Invest in a cat tower, or even more affordable floating shelf or suction cup cat hammock to give him an instant source of entertainment. We highly recommend getting this cat perch – it’s pure awesome sauce!
It’s easy for a busy human to forget how routine based their cat’s life is. If your schedule has an abrupt change like a new shift at work, it’s best to ease your cat into it. Try to at least begin the shift mid-week so that your cat experiences less of a shock before the next block of off days.
Can I Leave My Cat Alone Longer Once He’s Older?
Every cat is different, but you can use his age as a guideline for how much attention he needs.
From the time you bring your Ragdoll kitten home (usually 8-12 weeks) through about 6 months old, he will typically want to play almost as much as you’ll go along with it.
Playing is a way for your cat to learn and develop skills, so it’s important to expose him to things he might experience later in life. You will want to spend as much time with your Ragdoll during this period as possible.
At about 7 months, most cats calm down a bit, but this is the same time that your Ragdoll should start gaining confidence in meeting other animals, climbing, and getting into trouble!
You may want to reconsider what you deem “safe” to leave your cat alone with while you are away once he hits this phase.
During the adult life stage, your cat is generally more independent and calm but also does not have the health concerns that often come with old age. Cats are best equipped to be alone at this stage.
At 11 years and up, cats are typically still independent but may lose interest in their usual activities. While some decline is expected, don’t assume that aloof behavior is just age! Make sure your senior cat is healthy with regular health checkups.
Remember that no two cats are the same. You should always consult your veterinarian and use your best judgment!
How Can I Prepare My House Before Leaving for a Longer Than Usual Time?
If you’re planning on being gone longer than usual, here are a few ways to prepare.
Extra Litter Boxes
One of the biggest disruptions you can subject a cat to is letting their litter box get dirty! The best way to prevent this while you are not home is to add more litter boxes into the rotation. This litter box is great for a big cat breed like the Ragdoll cat.
Fresh water is another of your cat’s few basic requirements. Ensure that your feline has water at all times by buying an inexpensive gravity bowl that dispenses more water to the bowl as it’s being drunk. If you want to pamper your cat, you can even upgrade to a refrigerated version!
You can get those gravity bowls here!
Put Away Valuables/Temptations
If there are items that your cat just won’t leave alone, or that could possibly pose a danger, make sure they are secured.
Prop Doors Open
It won’t matter how many supplies you have in the house if your cat accidentally gets stuck in one room.
These days, you can get a camera for under $50 and quickly check on your cat from everywhere. You can spare yourself some piece of mind. Plus if there is an issue, you can ask a friend to stop by. You can even get a webcam that gives your cat treats – have a look at it here!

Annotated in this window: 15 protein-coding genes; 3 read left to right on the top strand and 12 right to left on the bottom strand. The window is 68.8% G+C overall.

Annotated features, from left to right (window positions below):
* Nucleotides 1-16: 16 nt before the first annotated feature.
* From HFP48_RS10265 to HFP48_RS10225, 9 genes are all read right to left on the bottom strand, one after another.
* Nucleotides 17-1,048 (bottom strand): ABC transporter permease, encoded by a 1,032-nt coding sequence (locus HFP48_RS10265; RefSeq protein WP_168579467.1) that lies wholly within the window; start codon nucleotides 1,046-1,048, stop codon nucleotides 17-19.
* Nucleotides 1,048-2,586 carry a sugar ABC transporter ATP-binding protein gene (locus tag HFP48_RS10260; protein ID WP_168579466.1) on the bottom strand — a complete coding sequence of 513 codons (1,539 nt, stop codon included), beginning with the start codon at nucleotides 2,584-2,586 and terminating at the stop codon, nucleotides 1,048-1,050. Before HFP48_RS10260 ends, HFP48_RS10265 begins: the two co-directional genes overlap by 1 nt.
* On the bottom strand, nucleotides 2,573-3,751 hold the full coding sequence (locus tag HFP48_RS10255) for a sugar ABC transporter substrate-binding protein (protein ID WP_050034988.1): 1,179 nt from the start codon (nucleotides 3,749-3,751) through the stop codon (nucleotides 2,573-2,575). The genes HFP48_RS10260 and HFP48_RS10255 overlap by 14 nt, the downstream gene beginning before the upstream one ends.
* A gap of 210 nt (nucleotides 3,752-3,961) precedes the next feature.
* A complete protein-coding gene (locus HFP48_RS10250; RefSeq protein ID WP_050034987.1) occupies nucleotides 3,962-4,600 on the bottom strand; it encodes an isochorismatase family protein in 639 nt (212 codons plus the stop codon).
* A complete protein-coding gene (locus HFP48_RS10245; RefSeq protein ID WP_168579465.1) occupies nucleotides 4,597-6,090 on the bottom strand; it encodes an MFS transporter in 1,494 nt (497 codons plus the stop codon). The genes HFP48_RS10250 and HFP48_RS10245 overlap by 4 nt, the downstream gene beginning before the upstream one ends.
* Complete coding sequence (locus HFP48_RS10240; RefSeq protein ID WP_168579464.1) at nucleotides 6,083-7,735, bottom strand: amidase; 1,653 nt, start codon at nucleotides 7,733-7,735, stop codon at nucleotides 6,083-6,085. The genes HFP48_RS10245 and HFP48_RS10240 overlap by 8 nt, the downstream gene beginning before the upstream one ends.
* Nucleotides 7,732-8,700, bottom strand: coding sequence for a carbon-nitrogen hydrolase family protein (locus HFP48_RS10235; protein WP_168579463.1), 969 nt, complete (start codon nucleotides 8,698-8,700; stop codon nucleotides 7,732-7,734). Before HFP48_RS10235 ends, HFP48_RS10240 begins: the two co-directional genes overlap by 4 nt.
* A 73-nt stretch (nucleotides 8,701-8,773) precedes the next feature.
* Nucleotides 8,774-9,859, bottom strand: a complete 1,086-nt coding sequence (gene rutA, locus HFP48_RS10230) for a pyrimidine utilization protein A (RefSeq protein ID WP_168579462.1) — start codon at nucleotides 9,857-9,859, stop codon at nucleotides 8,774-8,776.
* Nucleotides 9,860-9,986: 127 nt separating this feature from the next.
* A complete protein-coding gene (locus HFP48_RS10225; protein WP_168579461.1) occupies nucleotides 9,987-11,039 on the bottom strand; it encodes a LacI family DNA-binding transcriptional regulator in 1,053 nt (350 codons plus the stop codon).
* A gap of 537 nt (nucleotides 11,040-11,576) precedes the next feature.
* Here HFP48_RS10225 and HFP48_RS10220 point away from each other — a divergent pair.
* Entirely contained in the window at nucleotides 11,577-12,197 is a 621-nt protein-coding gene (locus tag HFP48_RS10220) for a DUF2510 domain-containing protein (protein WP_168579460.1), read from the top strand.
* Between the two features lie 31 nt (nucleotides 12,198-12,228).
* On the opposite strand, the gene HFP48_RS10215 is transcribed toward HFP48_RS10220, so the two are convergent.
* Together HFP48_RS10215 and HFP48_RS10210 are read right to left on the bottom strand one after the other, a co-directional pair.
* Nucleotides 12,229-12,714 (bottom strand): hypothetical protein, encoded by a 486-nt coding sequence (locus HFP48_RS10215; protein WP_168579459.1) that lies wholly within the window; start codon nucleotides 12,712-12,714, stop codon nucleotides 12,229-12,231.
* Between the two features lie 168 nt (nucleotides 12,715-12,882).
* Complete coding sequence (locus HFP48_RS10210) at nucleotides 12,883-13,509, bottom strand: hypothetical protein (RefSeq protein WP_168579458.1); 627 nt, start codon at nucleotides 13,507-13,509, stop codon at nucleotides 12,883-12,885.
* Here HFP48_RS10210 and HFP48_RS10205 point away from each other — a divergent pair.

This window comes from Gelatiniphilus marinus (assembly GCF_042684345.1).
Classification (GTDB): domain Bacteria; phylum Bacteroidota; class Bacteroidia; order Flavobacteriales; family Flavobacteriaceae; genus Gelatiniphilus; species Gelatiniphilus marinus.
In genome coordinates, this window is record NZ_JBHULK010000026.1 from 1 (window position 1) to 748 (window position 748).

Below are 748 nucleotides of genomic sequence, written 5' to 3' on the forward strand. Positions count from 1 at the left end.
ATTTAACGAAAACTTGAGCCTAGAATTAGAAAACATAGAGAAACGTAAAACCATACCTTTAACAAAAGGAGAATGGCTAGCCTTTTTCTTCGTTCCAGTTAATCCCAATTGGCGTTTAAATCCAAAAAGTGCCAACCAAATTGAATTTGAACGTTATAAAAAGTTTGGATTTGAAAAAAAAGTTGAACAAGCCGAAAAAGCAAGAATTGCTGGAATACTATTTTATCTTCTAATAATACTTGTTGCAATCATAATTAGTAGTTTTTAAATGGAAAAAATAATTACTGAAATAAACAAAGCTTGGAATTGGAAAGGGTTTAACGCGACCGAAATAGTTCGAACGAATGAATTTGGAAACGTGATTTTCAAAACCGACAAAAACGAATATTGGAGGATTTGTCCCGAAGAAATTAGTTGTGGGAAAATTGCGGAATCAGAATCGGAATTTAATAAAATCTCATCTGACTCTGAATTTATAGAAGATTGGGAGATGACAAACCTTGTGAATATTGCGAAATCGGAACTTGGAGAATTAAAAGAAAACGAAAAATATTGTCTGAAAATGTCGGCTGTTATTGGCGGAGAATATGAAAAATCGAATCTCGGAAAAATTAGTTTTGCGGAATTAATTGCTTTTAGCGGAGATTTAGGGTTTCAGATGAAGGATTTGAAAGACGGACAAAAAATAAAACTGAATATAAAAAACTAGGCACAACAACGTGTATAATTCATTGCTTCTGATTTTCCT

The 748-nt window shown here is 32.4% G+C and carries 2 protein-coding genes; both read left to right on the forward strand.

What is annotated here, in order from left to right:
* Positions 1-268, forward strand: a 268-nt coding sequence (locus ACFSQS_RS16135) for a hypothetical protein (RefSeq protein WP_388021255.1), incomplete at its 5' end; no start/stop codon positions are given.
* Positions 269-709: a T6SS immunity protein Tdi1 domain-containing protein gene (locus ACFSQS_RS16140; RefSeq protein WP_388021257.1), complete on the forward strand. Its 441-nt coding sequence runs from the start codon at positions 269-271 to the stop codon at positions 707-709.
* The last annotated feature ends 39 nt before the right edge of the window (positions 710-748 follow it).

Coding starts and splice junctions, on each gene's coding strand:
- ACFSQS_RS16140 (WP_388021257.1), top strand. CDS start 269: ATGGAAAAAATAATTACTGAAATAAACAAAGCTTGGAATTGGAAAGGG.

As long as he has the companionship of another person or animal along with a thoughtfully designed living space, your Ragdoll can be perfectly happy without your constant presence.
Just remember to constantly assess him for changes in behavior that could hint at unhappiness, and be prepared to take action if needed.
Should I leave my Ragdoll cat inside or outside?
Many owners consider leaving their Ragdoll cat outside while they are away from work, especially in mild climates. They hope that this will help keep their cat entertained and that she will be happy to roam and chase things all day long.
Unfortunately, this is usually a very serious mistake. Ragdoll cats, unlike most other felines, have little or no hunting skills and absolutely no killer instinct.
While this makes them wonderful house pets and allows them to interact with a great variety of other species of pets safely, it also means that the great outdoors is not where they belong.
Ragdoll cats tend to be very sweet and mild-tempered, so they would be completely unable to defend themselves from other cats, stray dogs, or even people. Leaving them outside would pose quite a great risk to their safety.
We have created an entire article on that here and we highly recommend reading it if you are thinking about letting your Ragdoll cat outside: Can Ragdoll Cats Go Outside?
Do Ragdoll cats need a companion? Because of their affectionate nature, Ragdolls are happiest with a companion. Ragdolls can get lonely, even more so than most other cats.
If you are thinking about getting a companion for your Ragdoll cat, you should read our article on that here.
What are some ragdoll behavior problems? One common behavior issue in the Ragdoll breed is marking outside of the litter box. This can be for many reasons, including territorial or attention-seeking behavior; or it could even be a symptom of the bladder stones which they are prone to.
Can I have a Ragdoll cat and work full time? You can have a Ragdoll cat and work full time as long as the cat has other companions. It is best to have another feline friend for your ragdoll.